A week after graduation in June, checked into Emory at Oxford(Oxford, GA) to enroll as freshman in pre-med, something my family wanted. After one year I could not see another 10+ years on that track and returned to Kinston. Dad advised me to decide a vocation to pursue as he wished me to finish college. Worked in Sutton’s store for about 18 months until I was about to be drafted(result of Korean Conflict).
Didn’t wish to be drafted into the Army, so I enlisted in the Air Force, a four-year hitch. Basic training, radar school at Keesler AFB(Biloxi, MS) on graduating I was assigned to a unit at Donaldson AFB(Greenville, SC). On arrival, a Monday, was advise I would be leaving for Germany on the following Friday by ship.
Arrived 12 days later in Bremerhaven, Germany after a pass by the White Cliffs of Dover in the English Channel. We were the first unit assigned by Truman to be stationed in Europe under NATO and there was a lot of fanfare on our arrival. We were the 433rd Troop Carrier Wing to be based just outside Frankfurt, Germany at Rhein Main AFB. Two years later,1953, we were re-assigned to Neubiberg AFB just south of Munich.
During my tour I put my feet down in about 14 different countries. Our Wing was outfitted with C119 aircraft frequently referred to as boxcars. We participated in training missions with the US Army, British and French, dropping paratroopers and equipment. Between missions we hauled a lot of freight in support of military based in Europe and Africa.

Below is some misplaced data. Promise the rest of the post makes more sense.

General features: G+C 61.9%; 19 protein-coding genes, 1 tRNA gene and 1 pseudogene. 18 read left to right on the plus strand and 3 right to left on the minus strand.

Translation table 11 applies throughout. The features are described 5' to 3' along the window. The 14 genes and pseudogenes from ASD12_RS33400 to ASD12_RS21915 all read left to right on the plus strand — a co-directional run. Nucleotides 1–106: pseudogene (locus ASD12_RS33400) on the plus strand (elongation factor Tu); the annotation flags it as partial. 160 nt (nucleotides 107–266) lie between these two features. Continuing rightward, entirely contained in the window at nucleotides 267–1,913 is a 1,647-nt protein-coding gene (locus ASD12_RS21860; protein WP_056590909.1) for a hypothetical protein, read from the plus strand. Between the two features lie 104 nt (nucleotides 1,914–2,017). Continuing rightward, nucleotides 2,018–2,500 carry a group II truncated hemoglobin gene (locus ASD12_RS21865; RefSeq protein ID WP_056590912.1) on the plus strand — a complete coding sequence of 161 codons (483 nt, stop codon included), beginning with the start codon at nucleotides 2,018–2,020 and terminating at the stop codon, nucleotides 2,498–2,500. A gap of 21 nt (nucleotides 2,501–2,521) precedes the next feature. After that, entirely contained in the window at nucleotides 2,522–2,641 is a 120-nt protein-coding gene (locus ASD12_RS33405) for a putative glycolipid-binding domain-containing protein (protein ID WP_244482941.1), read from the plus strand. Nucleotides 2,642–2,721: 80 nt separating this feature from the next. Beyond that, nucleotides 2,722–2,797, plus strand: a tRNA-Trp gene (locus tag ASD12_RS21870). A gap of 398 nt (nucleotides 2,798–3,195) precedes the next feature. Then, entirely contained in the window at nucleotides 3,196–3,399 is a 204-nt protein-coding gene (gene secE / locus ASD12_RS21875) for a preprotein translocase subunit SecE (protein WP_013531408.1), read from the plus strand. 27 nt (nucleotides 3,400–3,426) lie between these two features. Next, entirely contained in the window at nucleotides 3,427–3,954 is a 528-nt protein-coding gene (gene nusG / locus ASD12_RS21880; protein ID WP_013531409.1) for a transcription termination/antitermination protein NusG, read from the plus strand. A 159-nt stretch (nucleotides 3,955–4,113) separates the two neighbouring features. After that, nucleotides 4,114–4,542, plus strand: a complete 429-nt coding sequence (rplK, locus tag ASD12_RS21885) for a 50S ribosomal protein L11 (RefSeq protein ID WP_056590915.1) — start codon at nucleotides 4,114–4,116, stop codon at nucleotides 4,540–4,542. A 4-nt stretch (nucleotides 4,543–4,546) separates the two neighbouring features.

Off-time, of which there was ample, along with my service buddies, we made side trips throughout Germany, Austria, Switzerland, Belgium, Netherlands and the U.K. Frauleins, mam’selles, lasses, WACs, and expats were about for companionship. Met a lot of nice girls wherever we were based and travelled. You know rule, “Known many like few, loved one, here’s to you”.
On a trip into Frankfurt with one of my buddies, we met Richard Dawson and George Wells from Kinston. They were in the National Guard which was activated and sent to Germany. Connected with them for a few side trips and a visit to the hospital in Wiesbaden to see Dan Moseley, he was doctor, not patient. This was in 1952.
Also, 1952, I met a WAC, we called her Tex, at a bar in Frankfurt who had just arrived from the States. That night I was with 3 other guys from our outfit. One, Dick Benner, took a liking to her and dated her for several months. Not too long after, our unit was transferred to the base in Bavaria. Goodbye Frankfurt. Hello, Munich. A few years ago I received a message via Facebook, “Hey Mickey”, I think I met you in 1952 in Frankfurt, Germany. Tex, now a widow, lives in Winston-Salem, NC. During a visit from a service pal from Connecticut, the two of us took a drive up to Winston for a brief reunion. She was still her old self, lights up any room she enters. We chat from time to time.